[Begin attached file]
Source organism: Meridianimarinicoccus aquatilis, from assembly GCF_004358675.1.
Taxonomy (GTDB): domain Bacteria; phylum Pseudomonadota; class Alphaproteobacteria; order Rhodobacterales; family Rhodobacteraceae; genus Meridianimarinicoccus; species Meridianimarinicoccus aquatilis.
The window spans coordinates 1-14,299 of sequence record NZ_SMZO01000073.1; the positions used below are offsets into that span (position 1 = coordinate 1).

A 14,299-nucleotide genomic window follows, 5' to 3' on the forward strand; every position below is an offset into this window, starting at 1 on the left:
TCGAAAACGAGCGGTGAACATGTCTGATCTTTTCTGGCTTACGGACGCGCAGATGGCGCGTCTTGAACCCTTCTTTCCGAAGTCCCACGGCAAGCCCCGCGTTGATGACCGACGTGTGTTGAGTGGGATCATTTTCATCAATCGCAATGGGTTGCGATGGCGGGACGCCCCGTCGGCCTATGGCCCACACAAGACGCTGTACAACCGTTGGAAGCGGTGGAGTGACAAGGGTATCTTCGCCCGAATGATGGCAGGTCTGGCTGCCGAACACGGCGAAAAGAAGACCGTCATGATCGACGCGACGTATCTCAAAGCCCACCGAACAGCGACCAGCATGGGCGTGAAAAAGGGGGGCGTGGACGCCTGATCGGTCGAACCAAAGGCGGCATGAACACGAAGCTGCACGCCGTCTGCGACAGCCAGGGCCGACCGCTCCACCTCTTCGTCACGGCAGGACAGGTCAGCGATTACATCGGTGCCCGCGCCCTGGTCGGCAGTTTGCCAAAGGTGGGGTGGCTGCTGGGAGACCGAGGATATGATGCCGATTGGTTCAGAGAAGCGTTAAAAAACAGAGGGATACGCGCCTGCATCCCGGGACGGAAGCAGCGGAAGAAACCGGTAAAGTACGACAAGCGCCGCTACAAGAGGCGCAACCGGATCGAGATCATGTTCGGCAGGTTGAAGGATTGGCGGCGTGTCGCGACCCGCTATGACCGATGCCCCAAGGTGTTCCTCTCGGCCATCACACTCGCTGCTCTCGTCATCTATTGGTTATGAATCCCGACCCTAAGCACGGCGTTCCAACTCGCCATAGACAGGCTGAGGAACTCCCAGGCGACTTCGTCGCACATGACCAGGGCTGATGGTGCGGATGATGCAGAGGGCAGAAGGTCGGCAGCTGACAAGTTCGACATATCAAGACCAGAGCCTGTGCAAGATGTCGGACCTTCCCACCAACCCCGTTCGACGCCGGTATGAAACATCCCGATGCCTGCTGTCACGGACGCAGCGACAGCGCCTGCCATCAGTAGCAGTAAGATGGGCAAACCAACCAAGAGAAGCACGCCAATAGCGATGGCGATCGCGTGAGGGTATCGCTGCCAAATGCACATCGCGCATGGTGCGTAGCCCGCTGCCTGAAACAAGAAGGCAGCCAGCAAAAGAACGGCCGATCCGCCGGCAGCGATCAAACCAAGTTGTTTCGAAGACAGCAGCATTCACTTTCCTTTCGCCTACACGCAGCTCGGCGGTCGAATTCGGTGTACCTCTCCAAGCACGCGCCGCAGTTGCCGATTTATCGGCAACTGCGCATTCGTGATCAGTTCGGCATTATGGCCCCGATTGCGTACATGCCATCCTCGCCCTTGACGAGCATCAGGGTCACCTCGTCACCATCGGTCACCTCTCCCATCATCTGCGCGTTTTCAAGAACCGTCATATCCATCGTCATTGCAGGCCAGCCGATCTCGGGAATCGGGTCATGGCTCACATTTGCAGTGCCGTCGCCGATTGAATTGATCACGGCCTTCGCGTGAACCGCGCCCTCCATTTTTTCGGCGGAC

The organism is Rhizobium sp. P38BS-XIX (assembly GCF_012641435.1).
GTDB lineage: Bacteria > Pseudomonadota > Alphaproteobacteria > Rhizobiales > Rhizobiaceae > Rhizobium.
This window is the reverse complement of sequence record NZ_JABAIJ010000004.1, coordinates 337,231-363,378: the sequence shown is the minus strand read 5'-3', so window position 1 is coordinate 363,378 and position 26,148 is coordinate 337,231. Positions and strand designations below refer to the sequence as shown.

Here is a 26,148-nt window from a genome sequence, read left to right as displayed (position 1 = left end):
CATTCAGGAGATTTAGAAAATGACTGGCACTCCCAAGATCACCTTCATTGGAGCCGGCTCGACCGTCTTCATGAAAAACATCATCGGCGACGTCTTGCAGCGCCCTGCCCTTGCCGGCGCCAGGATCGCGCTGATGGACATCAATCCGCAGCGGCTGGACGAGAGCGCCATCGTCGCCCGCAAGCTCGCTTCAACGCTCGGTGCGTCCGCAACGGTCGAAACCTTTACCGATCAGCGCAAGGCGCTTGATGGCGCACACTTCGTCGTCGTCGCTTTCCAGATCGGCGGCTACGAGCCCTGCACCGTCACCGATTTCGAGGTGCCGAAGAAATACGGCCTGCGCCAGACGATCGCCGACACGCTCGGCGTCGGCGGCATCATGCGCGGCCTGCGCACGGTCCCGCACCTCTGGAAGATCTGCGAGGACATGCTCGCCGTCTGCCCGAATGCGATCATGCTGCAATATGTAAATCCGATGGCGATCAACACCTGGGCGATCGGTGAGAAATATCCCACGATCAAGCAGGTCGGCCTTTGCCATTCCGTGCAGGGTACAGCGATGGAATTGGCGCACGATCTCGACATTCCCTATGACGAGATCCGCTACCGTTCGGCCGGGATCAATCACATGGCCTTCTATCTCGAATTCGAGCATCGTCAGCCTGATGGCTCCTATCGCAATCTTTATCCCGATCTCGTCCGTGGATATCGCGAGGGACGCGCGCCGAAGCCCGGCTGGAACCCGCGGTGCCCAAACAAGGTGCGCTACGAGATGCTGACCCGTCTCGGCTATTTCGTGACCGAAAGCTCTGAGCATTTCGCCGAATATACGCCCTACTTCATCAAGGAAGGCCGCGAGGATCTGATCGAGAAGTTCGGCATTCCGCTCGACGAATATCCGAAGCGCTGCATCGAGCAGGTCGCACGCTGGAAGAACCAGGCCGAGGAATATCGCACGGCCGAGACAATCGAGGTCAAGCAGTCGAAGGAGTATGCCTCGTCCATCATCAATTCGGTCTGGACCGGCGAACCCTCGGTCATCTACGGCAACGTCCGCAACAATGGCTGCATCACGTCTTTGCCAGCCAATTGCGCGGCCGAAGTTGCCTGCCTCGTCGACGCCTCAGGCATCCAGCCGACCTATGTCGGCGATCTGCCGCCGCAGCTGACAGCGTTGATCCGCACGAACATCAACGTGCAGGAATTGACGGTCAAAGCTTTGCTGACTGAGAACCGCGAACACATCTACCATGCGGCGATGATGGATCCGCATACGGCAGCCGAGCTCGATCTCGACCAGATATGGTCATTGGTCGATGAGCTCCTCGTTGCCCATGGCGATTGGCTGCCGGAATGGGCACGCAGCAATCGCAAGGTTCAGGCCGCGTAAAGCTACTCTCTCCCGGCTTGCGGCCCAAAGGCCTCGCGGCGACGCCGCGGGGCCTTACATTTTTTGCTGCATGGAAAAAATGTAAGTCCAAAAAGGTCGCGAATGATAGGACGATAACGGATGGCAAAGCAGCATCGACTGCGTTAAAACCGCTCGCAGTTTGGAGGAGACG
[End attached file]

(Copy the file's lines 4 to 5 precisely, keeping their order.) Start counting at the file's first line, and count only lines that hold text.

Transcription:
A 14,299-nucleotide genomic window follows, 5' to 3' on the forward strand; every position below is an offset into this window, starting at 1 on the left:
TCGAAAACGAGCGGTGAACATGTCTGATCTTTTCTGGCTTACGGACGCGCAGATGGCGCGTCTTGAACCCTTCTTTCCGAAGTCCCACGGCAAGCCCCGCGTTGATGACCGACGTGTGTTGAGTGGGATCATTTTCATCAATCGCAATGGGTTGCGATGGCGGGACGCCCCGTCGGCCTATGGCCCACACAAGACGCTGTACAACCGTTGGAAGCGGTGGAGTGACAAGGGTATCTTCGCCCGAATGATGGCAGGTCTGGCTGCCGAACACGGCGAAAAGAAGACCGTCATGATCGACGCGACGTATCTCAAAGCCCACCGAACAGCGACCAGCATGGGCGTGAAAAAGGGGGGCGTGGACGCCTGATCGGTCGAACCAAAGGCGGCATGAACACGAAGCTGCACGCCGTCTGCGACAGCCAGGGCCGACCGCTCCACCTCTTCGTCACGGCAGGACAGGTCAGCGATTACATCGGTGCCCGCGCCCTGGTCGGCAGTTTGCCAAAGGTGGGGTGGCTGCTGGGAGACCGAGGATATGATGCCGATTGGTTCAGAGAAGCGTTAAAAAACAGAGGGATACGCGCCTGCATCCCGGGACGGAAGCAGCGGAAGAAACCGGTAAAGTACGACAAGCGCCGCTACAAGAGGCGCAACCGGATCGAGATCATGTTCGGCAGGTTGAAGGATTGGCGGCGTGTCGCGACCCGCTATGACCGATGCCCCAAGGTGTTCCTCTCGGCCATCACACTCGCTGCTCTCGTCATCTATTGGTTATGAATCCCGACCCTAAGCACGGCGTTCCAACTCGCCATAGACAGGCTGAGGAACTCCCAGGCGACTTCGTCGCACATGACCAGGGCTGATGGTGCGGATGATGCAGAGGGCAGAAGGTCGGCAGCTGACAAGTTCGACATATCAAGACCAGAGCCTGTGCAAGATGTCGGACCTTCCCACCAACCCCGTTCGACGCCGGTATGAAACATCCCGATGCCTGCTGTCACGGACGCAGCGACAGCGCCTGCCATCAGTAGCAGTAAGATGGGCAAACCAACCAAGAGAAGCACGCCAATAGCGATGGCGATCGCGTGAGGGTATCGCTGCCAAATGCACATCGCGCATGGTGCGTAGCCCGCTGCCTGAAACAAGAAGGCAGCCAGCAAAAGAACGGCCGATCCGCCGGCAGCGATCAAACCAAGTTGTTTCGAAGACAGCAGCATTCACTTTCCTTTCGCCTACACGCAGCTCGGCGGTCGAATTCGGTGTACCTCTCCAAGCACGCGCCGCAGTTGCCGATTTATCGGCAACTGCGCATTCGTGATCAGTTCGGCATTATGGCCCCGATTGCGTACATGCCATCCTCGCCCTTGACGAGCATCAGGGTCACCTCGTCACCATCGGTCACCTCTCCCATCATCTGCGCGTTTTCAAGAACCGTCATATCCATCGTCATTGCAGGCCAGCCGATCTCGGGAATCGGGTCATGGCTCACATTTGCAGTGCCGTCGCCGATTGAATTGATCACGGCCTTCGCGTGAACCGCGCCCTCCATTTTTTCGGCGGAC